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Found 3 results

  1. The BitShift funtion apparently does sign extension for 32-bit numbers if the MSb is set. Is there any way to turn that off and do real (C style) bit shifts?
  2. I found a bit of time today to write something, after criticism that people chatting don't write enough code. Well it's perhaps an old school concept, but I wanted to solve it myself. Logical shift on an infinite hex string. Well not really infinite, but it might as well be compared to the small 32/64-bit versions. Please note: it only shifts bits once. If you want an actual infinite shift value (not really recommended) then use a while loop. Theoretically the code should run faster without calls to Int() , but this appears to be an unfortunate consequence of unfinished development. Don't ask me why that is, because I don't have an answer. Anyway forget that! This function might have been more useful to me about a year ago, but it was fun to figure out how to do it today anyway. IMPROVED VERSION IN >POST 8 ; Original code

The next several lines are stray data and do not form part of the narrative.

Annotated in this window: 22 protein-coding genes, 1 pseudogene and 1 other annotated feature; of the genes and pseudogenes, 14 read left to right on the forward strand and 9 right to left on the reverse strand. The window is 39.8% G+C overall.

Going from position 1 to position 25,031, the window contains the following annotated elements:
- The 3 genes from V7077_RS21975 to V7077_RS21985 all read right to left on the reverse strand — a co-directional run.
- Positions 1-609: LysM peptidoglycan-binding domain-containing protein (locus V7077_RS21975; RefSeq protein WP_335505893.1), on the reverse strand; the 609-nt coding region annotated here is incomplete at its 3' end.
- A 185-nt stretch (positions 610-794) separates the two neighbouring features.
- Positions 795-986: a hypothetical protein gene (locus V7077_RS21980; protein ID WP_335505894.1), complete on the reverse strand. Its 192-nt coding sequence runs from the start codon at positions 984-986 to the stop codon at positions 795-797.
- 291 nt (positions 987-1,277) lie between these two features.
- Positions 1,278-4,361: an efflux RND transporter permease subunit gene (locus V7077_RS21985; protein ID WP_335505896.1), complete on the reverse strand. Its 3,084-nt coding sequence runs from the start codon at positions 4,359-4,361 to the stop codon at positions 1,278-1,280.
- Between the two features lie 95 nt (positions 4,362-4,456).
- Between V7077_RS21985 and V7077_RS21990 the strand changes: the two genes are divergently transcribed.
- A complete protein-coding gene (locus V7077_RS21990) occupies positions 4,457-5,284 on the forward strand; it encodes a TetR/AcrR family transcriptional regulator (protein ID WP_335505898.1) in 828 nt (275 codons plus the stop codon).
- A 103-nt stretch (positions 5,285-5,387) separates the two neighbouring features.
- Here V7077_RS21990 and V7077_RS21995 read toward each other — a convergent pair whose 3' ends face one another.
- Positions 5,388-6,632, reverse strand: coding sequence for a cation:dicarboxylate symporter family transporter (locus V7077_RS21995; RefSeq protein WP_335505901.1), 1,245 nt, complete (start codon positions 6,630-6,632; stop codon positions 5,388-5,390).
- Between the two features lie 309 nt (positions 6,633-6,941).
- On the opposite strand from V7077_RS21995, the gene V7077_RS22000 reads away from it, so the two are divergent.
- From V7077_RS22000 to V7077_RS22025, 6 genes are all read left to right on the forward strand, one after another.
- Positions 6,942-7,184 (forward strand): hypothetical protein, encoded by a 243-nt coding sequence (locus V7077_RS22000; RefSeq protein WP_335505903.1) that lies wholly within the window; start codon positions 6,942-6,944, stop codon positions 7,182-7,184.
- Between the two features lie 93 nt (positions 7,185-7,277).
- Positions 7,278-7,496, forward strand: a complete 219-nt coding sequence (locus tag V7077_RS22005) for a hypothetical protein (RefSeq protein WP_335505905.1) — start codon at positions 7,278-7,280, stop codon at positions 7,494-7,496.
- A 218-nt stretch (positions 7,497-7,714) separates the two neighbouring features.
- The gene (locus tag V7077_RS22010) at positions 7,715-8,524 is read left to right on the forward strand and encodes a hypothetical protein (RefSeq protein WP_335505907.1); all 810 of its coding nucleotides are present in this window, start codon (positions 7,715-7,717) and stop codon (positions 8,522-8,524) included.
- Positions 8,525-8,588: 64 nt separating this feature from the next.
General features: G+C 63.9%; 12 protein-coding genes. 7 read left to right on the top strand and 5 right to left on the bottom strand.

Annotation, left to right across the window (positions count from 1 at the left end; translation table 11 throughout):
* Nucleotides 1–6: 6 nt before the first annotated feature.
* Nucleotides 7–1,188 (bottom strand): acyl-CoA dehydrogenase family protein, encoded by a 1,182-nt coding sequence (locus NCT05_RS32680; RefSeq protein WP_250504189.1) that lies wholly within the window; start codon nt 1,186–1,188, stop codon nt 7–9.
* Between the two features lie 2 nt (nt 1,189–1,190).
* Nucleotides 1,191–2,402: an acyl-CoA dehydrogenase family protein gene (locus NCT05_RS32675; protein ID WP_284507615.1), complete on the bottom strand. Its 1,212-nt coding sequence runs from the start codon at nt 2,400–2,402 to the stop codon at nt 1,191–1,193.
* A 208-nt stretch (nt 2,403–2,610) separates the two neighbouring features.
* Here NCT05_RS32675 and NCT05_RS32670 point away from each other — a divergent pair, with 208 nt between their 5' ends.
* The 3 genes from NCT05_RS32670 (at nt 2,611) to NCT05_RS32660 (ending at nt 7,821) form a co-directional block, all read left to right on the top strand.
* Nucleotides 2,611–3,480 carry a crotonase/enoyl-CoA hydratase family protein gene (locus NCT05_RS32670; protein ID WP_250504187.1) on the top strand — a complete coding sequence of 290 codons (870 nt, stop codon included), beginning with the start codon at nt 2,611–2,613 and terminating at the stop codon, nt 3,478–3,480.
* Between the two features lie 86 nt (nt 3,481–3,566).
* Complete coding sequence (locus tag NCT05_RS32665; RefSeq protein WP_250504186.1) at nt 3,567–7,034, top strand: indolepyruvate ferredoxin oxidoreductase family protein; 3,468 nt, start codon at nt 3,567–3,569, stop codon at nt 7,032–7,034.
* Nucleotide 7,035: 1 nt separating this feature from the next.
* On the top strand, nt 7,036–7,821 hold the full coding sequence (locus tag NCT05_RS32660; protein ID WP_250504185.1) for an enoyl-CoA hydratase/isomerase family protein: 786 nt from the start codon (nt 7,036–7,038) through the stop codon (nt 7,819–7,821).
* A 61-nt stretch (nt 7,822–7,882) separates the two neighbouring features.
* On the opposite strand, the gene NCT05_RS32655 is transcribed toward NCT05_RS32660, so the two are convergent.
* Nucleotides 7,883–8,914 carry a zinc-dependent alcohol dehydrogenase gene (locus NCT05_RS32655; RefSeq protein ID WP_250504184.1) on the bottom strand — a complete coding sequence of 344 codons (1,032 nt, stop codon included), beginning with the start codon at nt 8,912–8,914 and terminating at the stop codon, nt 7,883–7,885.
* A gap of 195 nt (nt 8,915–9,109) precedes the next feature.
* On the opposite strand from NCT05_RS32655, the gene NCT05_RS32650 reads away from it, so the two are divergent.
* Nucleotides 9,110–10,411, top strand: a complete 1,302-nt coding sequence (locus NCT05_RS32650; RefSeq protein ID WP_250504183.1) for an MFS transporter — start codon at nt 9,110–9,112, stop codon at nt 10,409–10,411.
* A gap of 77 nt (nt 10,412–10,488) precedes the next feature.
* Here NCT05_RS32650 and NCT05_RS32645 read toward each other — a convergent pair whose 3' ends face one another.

3. The shift value for BitShift is described as: (the) Number of bits to shift to the right (negative numbers shift left). BitRotate description gives: Performs a bit shifting operation, with rotation. The shift value for BitRotate is described as: (the) Number of bits to rotate to the left (negative numbers shift right). I noticed this apparent inconsistancy recently after so my question is this: Is there a hidden deeper meaning to this, or is it just a bit of mix up? It appears inconsistant (default) behaviour, to me at least.
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